Energy supplier Octopus Energy is to buy its smaller competitor Bulb, after the UK government approved a deal, according to the BBC.
Bulb collapsed last year after rising gas and electricity prices, and has since been run by the government.
Its 1.5 million customers will not experience “any change or disruption to their energy supplies”, the government said.
The deal is expected to be completed by next month.
Business Secretary Grant Shapps said the move will bring “vital reassurance and energy security to consumers across the country at a time when they need it most”.
The BBC previously reported that Octopus had requested £1bn in public funding for the deal, but a source close to the company has since categorically denied this. The government announcement made no mention of the money involved in today’s deal.
The statement said that “due to high market volatility it is impossible” to forecast the true cost of Bulb.
Octopus said the move would bring “an end to taxpayer losses”, adding it was “paying the government” to take on Bulb’s customers.
London-based Bulb was the biggest of more than 30 energy companies that collapsed last November following a spike in wholesale gas prices, which was partly caused by Covid restrictions ending and has since been exacerbated by the war in Ukraine.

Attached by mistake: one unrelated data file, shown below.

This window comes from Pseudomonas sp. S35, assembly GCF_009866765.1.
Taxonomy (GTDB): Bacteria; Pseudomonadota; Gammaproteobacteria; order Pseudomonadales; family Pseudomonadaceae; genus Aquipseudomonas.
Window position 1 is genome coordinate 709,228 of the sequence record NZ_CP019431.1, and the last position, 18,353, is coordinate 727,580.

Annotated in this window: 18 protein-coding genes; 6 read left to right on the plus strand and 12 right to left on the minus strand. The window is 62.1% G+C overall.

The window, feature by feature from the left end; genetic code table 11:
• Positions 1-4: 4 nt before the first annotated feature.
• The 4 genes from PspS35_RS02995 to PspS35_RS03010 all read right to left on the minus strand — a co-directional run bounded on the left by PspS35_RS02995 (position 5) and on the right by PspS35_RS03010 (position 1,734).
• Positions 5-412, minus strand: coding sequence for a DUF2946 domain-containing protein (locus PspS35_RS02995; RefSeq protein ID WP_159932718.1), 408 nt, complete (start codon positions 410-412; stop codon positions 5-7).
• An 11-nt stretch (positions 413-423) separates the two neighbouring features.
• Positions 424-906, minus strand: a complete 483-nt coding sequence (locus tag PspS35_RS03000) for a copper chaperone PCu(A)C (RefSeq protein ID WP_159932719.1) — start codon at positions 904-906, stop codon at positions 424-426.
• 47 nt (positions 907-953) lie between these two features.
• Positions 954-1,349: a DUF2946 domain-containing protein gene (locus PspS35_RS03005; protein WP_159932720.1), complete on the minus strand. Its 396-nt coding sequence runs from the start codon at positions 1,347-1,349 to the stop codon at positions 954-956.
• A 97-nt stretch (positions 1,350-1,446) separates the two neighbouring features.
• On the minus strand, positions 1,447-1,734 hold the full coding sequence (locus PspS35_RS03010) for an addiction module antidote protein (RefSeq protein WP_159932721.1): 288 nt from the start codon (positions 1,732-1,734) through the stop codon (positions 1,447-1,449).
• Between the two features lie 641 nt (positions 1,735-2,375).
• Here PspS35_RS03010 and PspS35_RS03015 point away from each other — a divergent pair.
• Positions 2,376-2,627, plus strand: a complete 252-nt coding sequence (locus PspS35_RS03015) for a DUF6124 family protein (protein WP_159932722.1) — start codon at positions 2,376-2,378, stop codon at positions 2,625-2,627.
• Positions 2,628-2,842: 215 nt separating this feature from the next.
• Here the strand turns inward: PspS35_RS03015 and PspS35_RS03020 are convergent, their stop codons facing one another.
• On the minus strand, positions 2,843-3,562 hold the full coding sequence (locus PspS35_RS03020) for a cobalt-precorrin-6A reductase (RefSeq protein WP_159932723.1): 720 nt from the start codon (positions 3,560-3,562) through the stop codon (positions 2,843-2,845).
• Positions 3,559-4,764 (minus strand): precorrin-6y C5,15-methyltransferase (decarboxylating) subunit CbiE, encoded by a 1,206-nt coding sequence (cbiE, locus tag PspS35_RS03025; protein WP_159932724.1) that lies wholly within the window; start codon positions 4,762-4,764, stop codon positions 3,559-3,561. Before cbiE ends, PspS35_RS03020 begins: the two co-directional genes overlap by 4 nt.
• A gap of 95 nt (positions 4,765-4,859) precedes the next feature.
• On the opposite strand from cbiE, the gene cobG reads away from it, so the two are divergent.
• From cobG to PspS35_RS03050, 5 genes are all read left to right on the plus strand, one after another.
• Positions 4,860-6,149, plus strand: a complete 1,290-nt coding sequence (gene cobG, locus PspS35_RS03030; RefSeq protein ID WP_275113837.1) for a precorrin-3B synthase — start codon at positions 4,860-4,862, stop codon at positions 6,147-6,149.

It was placed into “special administration”, meaning it was run by the government through the regulator Ofgem. The special administration measure is only used if Ofgem is unable to find another company to take over an energy firm’s customers.
The state bailout of Bulb had been forecast to cost the taxpayer around £2bn by next year. It was the biggest state bailout since the Royal Bank of Scotland collapse during the 2008 financial crisis.
Mr Shapps, who became business secretary this week by Rishi Sunak, said the move highlighted the government’s “overriding priority” to protect customers. He added he would do everything he could to “ensure our energy system provides secure and affordable energy for all”.
Octopus will continue to use Bulb’s technology and branding “for a transitionary period”, the government’s statement said.
The company, which was founded in the UK in 2015, said that before the Bulb acquisition it served 3.4 million customers.